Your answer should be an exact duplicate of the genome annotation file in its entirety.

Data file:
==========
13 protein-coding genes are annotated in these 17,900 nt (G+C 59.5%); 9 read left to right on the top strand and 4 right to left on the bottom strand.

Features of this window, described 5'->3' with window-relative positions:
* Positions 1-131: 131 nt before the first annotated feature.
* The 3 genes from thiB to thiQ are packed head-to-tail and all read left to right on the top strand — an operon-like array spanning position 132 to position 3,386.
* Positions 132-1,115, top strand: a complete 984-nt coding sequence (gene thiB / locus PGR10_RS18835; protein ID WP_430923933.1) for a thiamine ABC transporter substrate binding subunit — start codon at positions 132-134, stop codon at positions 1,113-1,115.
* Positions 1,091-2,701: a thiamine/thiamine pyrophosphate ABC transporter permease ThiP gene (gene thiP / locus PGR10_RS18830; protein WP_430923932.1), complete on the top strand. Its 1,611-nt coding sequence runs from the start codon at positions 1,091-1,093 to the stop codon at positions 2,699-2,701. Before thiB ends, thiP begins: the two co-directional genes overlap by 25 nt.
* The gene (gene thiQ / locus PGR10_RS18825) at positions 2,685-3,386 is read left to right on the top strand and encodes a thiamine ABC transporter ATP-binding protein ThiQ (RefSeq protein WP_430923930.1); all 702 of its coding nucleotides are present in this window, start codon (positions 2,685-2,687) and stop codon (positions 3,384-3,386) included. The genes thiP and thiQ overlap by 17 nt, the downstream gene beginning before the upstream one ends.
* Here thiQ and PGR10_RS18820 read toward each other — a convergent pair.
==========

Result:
13 protein-coding genes are annotated in these 17,900 nt (G+C 59.5%); 9 read left to right on the top strand and 4 right to left on the bottom strand.

Features of this window, described 5'->3' with window-relative positions:
* Positions 1-131: 131 nt before the first annotated feature.
* The 3 genes from thiB to thiQ are packed head-to-tail and all read left to right on the top strand — an operon-like array spanning position 132 to position 3,386.
* Positions 132-1,115, top strand: a complete 984-nt coding sequence (gene thiB / locus PGR10_RS18835; protein ID WP_430923933.1) for a thiamine ABC transporter substrate binding subunit — start codon at positions 132-134, stop codon at positions 1,113-1,115.
* Positions 1,091-2,701: a thiamine/thiamine pyrophosphate ABC transporter permease ThiP gene (gene thiP / locus PGR10_RS18830; protein WP_430923932.1), complete on the top strand. Its 1,611-nt coding sequence runs from the start codon at positions 1,091-1,093 to the stop codon at positions 2,699-2,701. Before thiB ends, thiP begins: the two co-directional genes overlap by 25 nt.
* The gene (gene thiQ / locus PGR10_RS18825) at positions 2,685-3,386 is read left to right on the top strand and encodes a thiamine ABC transporter ATP-binding protein ThiQ (RefSeq protein WP_430923930.1); all 702 of its coding nucleotides are present in this window, start codon (positions 2,685-2,687) and stop codon (positions 3,384-3,386) included. The genes thiP and thiQ overlap by 17 nt, the downstream gene beginning before the upstream one ends.
* Here thiQ and PGR10_RS18820 read toward each other — a convergent pair.